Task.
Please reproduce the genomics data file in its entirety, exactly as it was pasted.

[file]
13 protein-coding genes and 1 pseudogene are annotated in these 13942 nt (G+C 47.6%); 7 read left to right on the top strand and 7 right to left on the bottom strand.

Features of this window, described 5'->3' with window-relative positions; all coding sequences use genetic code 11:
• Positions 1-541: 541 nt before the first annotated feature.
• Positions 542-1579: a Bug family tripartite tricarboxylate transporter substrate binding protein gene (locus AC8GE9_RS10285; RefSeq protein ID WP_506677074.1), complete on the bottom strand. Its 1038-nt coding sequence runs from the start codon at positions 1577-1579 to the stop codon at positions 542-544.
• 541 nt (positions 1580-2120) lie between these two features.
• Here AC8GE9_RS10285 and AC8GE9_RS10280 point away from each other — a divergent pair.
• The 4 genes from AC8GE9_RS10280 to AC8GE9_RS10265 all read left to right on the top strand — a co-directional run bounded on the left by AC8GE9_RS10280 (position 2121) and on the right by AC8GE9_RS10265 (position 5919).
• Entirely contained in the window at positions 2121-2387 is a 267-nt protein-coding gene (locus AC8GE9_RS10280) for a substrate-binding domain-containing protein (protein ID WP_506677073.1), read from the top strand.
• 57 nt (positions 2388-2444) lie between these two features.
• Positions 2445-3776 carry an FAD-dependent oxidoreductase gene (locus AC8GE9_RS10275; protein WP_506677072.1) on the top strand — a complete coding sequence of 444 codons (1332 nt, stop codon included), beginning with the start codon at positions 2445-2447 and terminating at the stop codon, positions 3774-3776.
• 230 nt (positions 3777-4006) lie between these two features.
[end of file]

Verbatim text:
13 protein-coding genes and 1 pseudogene are annotated in these 13942 nt (G+C 47.6%); 7 read left to right on the top strand and 7 right to left on the bottom strand.

Features of this window, described 5'->3' with window-relative positions; all coding sequences use genetic code 11:
• Positions 1-541: 541 nt before the first annotated feature.
• Positions 542-1579: a Bug family tripartite tricarboxylate transporter substrate binding protein gene (locus AC8GE9_RS10285; RefSeq protein ID WP_506677074.1), complete on the bottom strand. Its 1038-nt coding sequence runs from the start codon at positions 1577-1579 to the stop codon at positions 542-544.
• 541 nt (positions 1580-2120) lie between these two features.
• Here AC8GE9_RS10285 and AC8GE9_RS10280 point away from each other — a divergent pair.
• The 4 genes from AC8GE9_RS10280 to AC8GE9_RS10265 all read left to right on the top strand — a co-directional run bounded on the left by AC8GE9_RS10280 (position 2121) and on the right by AC8GE9_RS10265 (position 5919).
• Entirely contained in the window at positions 2121-2387 is a 267-nt protein-coding gene (locus AC8GE9_RS10280) for a substrate-binding domain-containing protein (protein ID WP_506677073.1), read from the top strand.
• 57 nt (positions 2388-2444) lie between these two features.
• Positions 2445-3776 carry an FAD-dependent oxidoreductase gene (locus AC8GE9_RS10275; protein WP_506677072.1) on the top strand — a complete coding sequence of 444 codons (1332 nt, stop codon included), beginning with the start codon at positions 2445-2447 and terminating at the stop codon, positions 3774-3776.
• 230 nt (positions 3777-4006) lie between these two features.